Our improvements in detecting crisis events expands on our work in 2017 to improve the quality of results for topics that might be susceptible to hateful, offensive and misleading information. Those improvements remain fundamental to how we handle low-quality information in Search and News products, and since then, we’ve continuously updated our systems to be able to detect topic areas that may be at risk for misinformation. We’re continuing to train and test our systems to ensure that whatever people are searching for, they can find reliable information.
Providing accurate information from the Knowledge Graph
In Search, features like knowledge panels that display information from the Google Knowledge Graph help you get quick access to the facts from sources across the web. To deliver high-quality information in these features, we’ve deepened our partnerships with government agencies, health organizations and Wikipedia to ensure reliable, accurate information is available, and protect against potential vandalism.
For COVID-19, we worked with health organizations around the world to provide local guidance and information to keep people safe. To respond to emerging information needs, like the surge we saw in people searching for unemployment benefits, we provide easy access to information right from government agencies in the U.S. and other countries. For elections information, we work with non-partisan civic organizations that provide authoritative information about voting methods, candidates, election results and more.
Information in knowledge panels comes from hundreds of sources, and one of the most comprehensive knowledge bases is Wikipedia. Volunteer Wikipedia editors around the world have created robust systems to guard for neutrality and accuracy. They use machine learning tools paired with intricate human oversight to spot and address vandalism. Most vandalism on Wikipedia is reverted within a matter of minutes.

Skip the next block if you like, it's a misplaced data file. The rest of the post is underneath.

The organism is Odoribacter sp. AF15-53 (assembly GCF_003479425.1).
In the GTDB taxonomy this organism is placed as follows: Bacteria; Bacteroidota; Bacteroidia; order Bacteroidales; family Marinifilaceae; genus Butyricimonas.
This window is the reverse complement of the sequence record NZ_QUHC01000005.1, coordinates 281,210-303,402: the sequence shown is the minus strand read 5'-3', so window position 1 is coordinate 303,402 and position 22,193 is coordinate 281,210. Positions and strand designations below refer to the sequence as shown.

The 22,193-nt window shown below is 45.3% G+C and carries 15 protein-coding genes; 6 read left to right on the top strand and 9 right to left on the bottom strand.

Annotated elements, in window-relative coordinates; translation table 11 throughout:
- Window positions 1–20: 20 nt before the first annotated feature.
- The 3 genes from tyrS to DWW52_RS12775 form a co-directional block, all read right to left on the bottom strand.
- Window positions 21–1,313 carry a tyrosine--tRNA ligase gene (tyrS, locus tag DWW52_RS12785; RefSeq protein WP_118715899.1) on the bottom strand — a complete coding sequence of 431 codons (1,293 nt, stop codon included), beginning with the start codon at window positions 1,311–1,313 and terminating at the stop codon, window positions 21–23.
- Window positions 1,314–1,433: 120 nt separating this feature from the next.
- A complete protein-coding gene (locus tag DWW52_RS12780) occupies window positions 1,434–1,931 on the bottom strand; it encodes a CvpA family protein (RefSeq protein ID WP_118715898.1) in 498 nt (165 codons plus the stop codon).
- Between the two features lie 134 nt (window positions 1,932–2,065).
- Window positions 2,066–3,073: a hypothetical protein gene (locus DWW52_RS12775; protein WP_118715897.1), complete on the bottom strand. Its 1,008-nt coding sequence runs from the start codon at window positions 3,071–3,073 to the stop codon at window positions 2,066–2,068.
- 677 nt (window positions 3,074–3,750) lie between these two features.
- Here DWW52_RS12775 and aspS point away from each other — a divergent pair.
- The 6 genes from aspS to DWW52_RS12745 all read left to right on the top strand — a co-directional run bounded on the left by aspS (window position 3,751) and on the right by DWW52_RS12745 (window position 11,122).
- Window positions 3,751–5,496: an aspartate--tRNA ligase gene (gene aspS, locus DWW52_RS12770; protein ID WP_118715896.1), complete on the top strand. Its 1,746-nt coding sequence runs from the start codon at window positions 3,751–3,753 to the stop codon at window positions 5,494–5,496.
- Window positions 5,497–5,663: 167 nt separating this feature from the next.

To complement Wikipedia’s systems, we’ve added additional protections and detection systems to prevent potentially inaccurate information from appearing in knowledge panels. On rare occasions, instances of vandalism on Wikipedia can slip through. Only a small proportion of edits from Wikipedia are potential vandalism, and we’ve improved our systems to now detect 99 percent of those cases. If these issues do appear, we have policies that allow us to take action quickly to address them.
To further support the Wikipedia community, we created the WikiLoop program last year that hosts several editor tools focused on content quality. This includes WikiLoop DoubleCheck, one of a number tools Wikipedia editors and users can use to track changes on a page and flag potential issues. We contribute data from our own detection systems, which members of the community can use to uncover new insights.
Helpful context from fact checks and Full Coverage